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Circadian rhythm bifurcation induces flexible phase resetting by reducing circadian amplitude.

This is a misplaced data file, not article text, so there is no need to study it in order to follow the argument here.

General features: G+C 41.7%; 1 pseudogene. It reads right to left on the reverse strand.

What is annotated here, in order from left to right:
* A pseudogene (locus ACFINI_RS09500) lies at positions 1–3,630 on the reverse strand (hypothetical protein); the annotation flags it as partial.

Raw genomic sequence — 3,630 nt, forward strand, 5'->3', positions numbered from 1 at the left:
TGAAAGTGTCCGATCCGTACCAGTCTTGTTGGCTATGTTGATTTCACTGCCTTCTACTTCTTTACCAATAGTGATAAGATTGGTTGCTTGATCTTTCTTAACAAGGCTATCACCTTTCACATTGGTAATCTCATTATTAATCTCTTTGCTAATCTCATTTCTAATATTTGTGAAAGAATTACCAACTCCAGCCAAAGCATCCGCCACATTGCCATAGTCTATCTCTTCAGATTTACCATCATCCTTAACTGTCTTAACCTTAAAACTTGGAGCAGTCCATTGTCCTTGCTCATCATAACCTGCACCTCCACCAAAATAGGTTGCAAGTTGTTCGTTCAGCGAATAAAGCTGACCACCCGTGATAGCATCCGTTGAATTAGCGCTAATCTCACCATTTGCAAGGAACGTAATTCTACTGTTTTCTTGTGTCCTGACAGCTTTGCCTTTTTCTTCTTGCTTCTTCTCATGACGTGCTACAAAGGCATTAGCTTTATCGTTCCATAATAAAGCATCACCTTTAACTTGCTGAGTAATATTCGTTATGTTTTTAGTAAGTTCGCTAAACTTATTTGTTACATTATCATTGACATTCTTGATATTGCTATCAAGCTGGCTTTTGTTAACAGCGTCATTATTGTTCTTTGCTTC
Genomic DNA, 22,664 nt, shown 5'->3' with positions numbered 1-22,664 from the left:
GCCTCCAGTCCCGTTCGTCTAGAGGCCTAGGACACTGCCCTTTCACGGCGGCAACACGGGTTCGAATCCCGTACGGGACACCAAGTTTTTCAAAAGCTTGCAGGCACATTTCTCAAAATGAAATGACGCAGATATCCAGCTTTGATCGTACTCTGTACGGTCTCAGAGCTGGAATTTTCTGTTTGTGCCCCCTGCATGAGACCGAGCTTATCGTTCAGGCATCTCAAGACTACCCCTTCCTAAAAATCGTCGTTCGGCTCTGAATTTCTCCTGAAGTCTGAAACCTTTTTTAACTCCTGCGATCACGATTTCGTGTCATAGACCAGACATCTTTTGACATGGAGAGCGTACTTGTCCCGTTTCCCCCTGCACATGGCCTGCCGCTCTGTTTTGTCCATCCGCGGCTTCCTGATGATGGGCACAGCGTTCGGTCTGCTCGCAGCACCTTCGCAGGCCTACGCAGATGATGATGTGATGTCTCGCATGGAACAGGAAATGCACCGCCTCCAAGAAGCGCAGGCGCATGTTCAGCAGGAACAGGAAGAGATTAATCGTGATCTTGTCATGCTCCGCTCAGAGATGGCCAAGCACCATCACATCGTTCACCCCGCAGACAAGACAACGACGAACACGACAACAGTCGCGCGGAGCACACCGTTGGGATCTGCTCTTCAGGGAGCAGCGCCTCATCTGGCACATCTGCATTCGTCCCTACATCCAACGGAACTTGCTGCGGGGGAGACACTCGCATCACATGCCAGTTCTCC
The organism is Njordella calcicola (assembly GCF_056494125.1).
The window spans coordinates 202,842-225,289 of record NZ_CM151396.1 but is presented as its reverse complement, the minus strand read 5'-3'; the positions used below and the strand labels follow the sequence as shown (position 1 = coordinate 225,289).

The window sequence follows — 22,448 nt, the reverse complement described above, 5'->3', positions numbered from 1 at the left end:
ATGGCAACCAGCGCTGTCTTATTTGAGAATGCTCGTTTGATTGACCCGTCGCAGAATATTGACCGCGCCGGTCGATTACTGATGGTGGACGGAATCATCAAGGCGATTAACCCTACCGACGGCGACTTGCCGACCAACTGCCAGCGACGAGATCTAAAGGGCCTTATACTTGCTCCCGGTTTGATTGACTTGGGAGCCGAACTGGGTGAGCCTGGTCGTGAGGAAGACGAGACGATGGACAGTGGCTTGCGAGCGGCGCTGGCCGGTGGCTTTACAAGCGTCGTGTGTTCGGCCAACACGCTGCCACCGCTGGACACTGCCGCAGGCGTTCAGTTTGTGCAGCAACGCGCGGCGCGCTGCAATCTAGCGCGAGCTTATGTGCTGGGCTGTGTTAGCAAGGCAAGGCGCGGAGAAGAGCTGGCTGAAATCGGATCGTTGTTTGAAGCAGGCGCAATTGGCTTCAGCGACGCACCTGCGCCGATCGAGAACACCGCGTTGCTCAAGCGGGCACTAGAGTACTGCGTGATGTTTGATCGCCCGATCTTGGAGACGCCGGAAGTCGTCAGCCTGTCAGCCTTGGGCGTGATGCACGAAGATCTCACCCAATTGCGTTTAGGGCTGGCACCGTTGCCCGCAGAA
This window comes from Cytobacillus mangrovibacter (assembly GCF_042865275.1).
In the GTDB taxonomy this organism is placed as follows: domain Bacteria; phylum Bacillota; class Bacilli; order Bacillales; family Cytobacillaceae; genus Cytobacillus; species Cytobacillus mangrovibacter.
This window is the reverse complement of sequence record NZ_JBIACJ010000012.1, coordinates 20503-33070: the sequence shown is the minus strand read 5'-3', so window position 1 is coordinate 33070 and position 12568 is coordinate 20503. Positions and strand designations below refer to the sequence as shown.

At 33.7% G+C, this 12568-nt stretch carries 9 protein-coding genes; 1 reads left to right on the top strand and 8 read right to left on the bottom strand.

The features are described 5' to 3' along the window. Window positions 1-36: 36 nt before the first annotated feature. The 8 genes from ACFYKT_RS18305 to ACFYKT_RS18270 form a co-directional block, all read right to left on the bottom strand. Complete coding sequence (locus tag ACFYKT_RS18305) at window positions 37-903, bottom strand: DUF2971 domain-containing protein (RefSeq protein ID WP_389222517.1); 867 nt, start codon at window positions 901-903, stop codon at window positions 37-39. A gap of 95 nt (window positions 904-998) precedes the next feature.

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Shift-work and jet-lag-related disorders are caused by the limited flexibility of the suprachiasmatic nucleus (SCN), a master circadian clock in the hypothalamus, to adjust to new light-dark (LD) cycles. Recent findings confirmed here establish that behavioral jet lag after simulated time-zone travel is virtually eliminated following bifurcated circadian entrainment under a novel and atypical 24-h light:dark:light:dark (LDLD) cycle. To investigate the mechanisms of this fast resetting, we examined the oscillatory stability of the SCN and peripheral tissues in LDLD-bifurcated mice employing the dissection procedure as a perturbing resetting stimulus. SCN, lung, liver, and adrenal tissue were extracted at times throughout the day from female and male PER2::Luciferase knock-in mice entrained to either LDLD or a normal LD cycle. Except for adrenals, the phase of the cultured explants was more strongly set by dissection under LDLD than under normal LD. Acute bioluminescence levels of SCN explants indicate that the rhythm amplitude of PER2 is reduced and phase is altered in LDLD. Real-time quantitative PCR suggests that amplitude and rhythmicity of canonical clock genes in the lung, liver, and kidney are also significantly reduced in LDLD in vivo. Furthermore, spatiotemporal patterns of PER2 peak time in cultured SCN were altered in LDLD. These results suggest that altered gene expression patterns in the SCN caused by bifurcation likely result in fast resetting of behavior and cultured explants, consistent with previously reported mathematical models. Thus, non-invasive, simple light manipulations can make circadian rhythms more adaptable to abrupt shifts in the environmental LD cycle.

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